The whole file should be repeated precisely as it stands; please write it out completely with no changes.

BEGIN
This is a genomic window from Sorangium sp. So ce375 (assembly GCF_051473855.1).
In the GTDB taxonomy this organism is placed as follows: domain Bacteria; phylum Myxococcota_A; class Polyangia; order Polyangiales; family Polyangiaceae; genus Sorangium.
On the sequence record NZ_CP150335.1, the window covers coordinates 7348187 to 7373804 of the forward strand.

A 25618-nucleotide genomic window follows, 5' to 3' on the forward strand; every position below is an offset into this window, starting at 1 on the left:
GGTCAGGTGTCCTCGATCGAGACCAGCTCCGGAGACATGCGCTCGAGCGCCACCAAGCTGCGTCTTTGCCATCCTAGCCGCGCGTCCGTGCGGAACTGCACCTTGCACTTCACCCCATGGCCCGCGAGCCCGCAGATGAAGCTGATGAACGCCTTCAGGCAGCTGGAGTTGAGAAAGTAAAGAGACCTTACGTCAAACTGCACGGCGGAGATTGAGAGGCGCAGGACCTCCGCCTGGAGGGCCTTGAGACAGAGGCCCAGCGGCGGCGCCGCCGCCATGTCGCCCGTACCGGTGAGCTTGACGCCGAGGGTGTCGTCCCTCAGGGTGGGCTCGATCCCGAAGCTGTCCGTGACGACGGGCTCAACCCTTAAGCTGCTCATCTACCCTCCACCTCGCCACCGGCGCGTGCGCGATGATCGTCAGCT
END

This is a genomic window from Sorangium sp. So ce375 (assembly GCF_051473855.1).
In the GTDB taxonomy this organism is placed as follows: domain Bacteria; phylum Myxococcota_A; class Polyangia; order Polyangiales; family Polyangiaceae; genus Sorangium.
On the sequence record NZ_CP150335.1, the window covers coordinates 7348187 to 7373804 of the forward strand.

A 25618-nucleotide genomic window follows, 5' to 3' on the forward strand; every position below is an offset into this window, starting at 1 on the left:
GGTCAGGTGTCCTCGATCGAGACCAGCTCCGGAGACATGCGCTCGAGCGCCACCAAGCTGCGTCTTTGCCATCCTAGCCGCGCGTCCGTGCGGAACTGCACCTTGCACTTCACCCCATGGCCCGCGAGCCCGCAGATGAAGCTGATGAACGCCTTCAGGCAGCTGGAGTTGAGAAAGTAAAGAGACCTTACGTCAAACTGCACGGCGGAGATTGAGAGGCGCAGGACCTCCGCCTGGAGGGCCTTGAGACAGAGGCCCAGCGGCGGCGCCGCCGCCATGTCGCCCGTACCGGTGAGCTTGACGCCGAGGGTGTCGTCCCTCAGGGTGGGCTCGATCCCGAAGCTGTCCGTGACGACGGGCTCAACCCTTAAGCTGCTCATCTACCCTCCACCTCGCCACCGGCGCGTGCGCGATGATCGTCAGCT